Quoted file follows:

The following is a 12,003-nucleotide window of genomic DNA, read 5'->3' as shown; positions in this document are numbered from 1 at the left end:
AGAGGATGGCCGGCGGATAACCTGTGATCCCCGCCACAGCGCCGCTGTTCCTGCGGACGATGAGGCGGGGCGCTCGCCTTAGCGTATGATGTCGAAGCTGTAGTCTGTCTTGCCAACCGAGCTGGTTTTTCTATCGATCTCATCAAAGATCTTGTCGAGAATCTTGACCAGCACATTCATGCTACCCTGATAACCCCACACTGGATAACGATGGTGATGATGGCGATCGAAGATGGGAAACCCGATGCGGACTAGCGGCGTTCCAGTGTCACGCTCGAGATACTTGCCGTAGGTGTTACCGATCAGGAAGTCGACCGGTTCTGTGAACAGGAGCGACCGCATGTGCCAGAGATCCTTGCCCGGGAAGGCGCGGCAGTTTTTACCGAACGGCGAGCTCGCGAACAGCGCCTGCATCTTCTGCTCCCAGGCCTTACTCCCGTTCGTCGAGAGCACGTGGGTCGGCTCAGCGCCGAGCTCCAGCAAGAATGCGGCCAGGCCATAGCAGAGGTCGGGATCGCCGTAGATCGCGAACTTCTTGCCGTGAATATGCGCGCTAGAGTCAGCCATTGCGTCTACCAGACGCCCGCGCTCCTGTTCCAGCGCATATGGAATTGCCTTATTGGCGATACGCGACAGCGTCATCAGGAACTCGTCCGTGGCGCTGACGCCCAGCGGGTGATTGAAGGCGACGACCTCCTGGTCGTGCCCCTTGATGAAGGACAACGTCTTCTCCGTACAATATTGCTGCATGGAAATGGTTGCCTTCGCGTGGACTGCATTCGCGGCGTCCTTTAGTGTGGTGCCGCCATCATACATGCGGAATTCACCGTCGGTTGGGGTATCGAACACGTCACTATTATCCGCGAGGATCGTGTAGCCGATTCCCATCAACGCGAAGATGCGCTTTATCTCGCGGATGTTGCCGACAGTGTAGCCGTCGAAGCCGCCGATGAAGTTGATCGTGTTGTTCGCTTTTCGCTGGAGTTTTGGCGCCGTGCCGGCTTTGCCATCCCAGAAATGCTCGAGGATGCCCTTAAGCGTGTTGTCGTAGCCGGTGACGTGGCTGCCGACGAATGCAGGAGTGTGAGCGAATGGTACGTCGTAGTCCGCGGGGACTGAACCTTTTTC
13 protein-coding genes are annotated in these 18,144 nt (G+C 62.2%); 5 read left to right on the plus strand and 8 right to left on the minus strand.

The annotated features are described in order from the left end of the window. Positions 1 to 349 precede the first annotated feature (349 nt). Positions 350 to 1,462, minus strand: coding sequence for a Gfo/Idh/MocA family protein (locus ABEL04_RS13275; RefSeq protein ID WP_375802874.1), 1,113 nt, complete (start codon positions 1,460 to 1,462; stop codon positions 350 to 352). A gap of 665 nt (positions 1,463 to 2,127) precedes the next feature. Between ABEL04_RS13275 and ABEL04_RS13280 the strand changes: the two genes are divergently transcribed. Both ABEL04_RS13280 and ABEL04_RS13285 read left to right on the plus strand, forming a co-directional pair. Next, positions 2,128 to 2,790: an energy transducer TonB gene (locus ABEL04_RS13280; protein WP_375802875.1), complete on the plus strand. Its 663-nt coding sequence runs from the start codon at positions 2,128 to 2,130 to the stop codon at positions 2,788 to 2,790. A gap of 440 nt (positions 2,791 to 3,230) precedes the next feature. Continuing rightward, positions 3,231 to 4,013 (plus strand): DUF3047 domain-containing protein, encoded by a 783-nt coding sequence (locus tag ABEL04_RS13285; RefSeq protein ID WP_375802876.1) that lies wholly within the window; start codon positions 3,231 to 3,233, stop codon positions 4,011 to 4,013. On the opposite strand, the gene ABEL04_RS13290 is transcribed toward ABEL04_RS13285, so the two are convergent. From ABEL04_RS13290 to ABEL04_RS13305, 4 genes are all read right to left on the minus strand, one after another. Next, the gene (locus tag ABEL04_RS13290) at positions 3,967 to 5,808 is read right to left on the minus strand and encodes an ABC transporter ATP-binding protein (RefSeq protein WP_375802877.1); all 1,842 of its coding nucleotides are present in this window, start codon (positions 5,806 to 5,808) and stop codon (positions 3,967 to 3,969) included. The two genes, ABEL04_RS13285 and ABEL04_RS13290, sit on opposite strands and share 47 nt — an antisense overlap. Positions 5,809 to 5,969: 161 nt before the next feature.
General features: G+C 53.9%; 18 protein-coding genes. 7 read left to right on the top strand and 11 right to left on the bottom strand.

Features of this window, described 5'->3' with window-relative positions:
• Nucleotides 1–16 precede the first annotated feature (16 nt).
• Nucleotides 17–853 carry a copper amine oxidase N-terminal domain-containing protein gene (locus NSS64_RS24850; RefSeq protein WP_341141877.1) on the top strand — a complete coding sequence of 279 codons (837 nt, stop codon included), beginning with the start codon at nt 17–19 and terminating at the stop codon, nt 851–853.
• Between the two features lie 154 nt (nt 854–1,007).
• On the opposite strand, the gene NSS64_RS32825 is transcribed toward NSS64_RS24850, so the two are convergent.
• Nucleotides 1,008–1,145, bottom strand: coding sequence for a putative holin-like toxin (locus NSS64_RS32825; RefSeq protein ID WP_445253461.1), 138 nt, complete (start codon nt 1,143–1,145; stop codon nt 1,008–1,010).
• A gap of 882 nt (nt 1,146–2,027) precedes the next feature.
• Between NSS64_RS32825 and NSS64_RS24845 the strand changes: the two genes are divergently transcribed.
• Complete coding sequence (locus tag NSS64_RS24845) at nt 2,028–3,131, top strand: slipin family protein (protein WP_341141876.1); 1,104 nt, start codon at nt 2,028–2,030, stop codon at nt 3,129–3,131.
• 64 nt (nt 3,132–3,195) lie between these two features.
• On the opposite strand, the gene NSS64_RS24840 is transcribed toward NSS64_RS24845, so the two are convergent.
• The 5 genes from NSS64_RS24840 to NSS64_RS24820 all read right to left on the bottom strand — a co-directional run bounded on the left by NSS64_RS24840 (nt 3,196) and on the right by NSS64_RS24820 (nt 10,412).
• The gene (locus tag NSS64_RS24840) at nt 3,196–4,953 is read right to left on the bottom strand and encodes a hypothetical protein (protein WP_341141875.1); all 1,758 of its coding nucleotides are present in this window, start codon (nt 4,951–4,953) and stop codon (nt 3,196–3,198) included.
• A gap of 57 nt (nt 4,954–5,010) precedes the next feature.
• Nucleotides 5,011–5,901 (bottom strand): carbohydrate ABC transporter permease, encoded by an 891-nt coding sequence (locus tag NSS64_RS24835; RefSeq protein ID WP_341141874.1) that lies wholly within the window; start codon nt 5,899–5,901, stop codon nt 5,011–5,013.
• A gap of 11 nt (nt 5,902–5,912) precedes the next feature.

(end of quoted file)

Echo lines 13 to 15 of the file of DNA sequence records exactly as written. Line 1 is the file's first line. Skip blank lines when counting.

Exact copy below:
• Between NSS64_RS32825 and NSS64_RS24845 the strand changes: the two genes are divergently transcribed.
• Complete coding sequence (locus tag NSS64_RS24845) at nt 2,028–3,131, top strand: slipin family protein (protein WP_341141876.1); 1,104 nt, start codon at nt 2,028–2,030, stop codon at nt 3,129–3,131.
• 64 nt (nt 3,132–3,195) lie between these two features.